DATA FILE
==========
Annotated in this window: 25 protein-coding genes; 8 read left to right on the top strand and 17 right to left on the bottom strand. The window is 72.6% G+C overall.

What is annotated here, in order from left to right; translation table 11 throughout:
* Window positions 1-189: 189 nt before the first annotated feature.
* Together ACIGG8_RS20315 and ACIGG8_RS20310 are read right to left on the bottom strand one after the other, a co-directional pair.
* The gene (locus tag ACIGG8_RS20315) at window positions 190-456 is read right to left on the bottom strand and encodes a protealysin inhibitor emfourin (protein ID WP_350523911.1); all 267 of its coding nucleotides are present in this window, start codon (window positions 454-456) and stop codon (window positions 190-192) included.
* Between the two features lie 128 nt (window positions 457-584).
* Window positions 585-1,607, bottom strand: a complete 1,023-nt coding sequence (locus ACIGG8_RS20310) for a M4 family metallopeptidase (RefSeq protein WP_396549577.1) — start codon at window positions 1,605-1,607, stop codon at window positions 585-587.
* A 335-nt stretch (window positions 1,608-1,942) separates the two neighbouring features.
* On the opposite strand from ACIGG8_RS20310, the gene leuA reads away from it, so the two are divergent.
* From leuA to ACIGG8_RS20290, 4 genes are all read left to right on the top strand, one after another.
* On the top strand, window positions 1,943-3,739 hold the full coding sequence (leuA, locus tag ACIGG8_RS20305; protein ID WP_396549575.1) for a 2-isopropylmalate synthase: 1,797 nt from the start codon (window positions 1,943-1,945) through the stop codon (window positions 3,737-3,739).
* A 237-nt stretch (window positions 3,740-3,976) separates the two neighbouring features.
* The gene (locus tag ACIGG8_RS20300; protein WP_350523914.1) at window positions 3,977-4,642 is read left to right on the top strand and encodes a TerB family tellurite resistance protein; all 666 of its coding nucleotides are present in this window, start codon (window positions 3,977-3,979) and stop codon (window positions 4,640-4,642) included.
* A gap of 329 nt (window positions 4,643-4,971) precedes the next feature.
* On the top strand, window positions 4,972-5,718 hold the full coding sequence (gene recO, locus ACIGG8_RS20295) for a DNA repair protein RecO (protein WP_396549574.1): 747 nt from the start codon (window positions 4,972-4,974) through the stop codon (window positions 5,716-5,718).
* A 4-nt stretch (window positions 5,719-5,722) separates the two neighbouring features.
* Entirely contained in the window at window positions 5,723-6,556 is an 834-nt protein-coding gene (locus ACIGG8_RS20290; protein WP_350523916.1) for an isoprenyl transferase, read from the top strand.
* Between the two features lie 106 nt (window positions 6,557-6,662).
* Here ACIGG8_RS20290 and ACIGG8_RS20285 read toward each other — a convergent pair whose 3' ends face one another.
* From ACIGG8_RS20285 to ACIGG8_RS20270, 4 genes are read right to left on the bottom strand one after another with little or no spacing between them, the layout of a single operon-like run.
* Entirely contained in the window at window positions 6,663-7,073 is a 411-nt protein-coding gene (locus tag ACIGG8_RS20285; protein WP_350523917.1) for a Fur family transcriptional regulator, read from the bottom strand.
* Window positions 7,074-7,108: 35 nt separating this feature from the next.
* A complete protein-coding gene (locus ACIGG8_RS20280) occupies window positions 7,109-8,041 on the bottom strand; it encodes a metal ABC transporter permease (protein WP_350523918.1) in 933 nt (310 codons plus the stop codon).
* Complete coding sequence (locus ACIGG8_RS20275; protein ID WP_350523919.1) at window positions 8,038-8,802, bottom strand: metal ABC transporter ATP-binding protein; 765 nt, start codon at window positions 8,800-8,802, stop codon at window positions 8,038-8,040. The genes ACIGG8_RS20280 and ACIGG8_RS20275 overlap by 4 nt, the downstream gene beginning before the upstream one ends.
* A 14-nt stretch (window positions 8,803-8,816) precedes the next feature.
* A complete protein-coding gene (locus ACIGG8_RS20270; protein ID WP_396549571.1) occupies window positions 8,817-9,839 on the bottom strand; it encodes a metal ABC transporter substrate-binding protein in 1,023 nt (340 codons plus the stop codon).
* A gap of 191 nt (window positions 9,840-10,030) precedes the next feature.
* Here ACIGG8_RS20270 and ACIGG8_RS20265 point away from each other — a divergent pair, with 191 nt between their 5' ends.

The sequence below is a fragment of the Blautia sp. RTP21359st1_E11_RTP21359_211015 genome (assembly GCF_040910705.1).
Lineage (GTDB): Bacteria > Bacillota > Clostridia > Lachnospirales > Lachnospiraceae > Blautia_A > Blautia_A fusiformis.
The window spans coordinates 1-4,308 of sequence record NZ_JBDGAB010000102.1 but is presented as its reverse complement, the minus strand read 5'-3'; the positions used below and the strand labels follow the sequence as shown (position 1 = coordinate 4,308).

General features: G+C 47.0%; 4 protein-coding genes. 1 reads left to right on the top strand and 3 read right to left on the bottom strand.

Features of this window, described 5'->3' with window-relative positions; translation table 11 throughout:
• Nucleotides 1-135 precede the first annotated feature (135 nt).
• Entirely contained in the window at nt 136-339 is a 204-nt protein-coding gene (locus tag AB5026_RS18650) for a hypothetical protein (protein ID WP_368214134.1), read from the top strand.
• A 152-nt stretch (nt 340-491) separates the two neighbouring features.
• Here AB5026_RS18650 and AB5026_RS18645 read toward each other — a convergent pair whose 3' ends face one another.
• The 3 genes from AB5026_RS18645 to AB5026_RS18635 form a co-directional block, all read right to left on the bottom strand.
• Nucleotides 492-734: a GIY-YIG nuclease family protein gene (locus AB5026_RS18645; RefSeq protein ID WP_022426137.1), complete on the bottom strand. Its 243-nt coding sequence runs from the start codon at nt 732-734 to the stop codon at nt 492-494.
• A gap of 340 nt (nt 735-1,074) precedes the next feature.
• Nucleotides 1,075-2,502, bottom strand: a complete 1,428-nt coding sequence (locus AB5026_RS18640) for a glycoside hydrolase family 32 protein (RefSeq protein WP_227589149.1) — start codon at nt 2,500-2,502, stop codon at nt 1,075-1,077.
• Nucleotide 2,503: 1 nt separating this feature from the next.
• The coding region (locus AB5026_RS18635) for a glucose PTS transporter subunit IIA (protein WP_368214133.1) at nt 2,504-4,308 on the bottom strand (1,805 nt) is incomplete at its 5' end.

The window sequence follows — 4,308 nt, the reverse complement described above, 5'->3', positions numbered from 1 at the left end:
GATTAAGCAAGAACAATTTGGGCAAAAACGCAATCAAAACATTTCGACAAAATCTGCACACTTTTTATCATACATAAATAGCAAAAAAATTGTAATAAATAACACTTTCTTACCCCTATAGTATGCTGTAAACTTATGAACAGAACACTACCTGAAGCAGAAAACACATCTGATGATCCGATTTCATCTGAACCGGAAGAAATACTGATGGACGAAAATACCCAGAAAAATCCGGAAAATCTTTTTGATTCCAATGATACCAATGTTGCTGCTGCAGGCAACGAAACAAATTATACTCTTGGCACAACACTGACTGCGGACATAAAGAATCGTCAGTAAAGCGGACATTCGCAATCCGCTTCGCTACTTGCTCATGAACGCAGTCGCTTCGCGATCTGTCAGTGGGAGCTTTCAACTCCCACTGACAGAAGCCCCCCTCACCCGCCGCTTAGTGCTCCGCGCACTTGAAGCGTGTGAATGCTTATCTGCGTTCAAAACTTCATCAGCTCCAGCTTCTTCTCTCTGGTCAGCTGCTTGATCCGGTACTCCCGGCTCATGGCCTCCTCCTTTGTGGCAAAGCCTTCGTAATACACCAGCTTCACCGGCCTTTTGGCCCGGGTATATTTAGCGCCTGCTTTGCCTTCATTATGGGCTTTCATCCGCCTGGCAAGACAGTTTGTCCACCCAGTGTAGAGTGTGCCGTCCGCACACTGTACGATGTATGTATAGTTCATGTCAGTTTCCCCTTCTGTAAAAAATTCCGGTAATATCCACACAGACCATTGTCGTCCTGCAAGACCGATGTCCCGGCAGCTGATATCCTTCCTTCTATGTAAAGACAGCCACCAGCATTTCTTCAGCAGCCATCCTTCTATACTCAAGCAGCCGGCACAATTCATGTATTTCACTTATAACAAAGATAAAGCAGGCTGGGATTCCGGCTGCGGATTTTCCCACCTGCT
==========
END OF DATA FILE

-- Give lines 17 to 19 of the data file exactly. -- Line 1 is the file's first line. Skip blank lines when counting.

* Entirely contained in the window at window positions 5,723-6,556 is an 834-nt protein-coding gene (locus ACIGG8_RS20290; protein WP_350523916.1) for an isoprenyl transferase, read from the top strand.
* Between the two features lie 106 nt (window positions 6,557-6,662).
* Here ACIGG8_RS20290 and ACIGG8_RS20285 read toward each other — a convergent pair whose 3' ends face one another.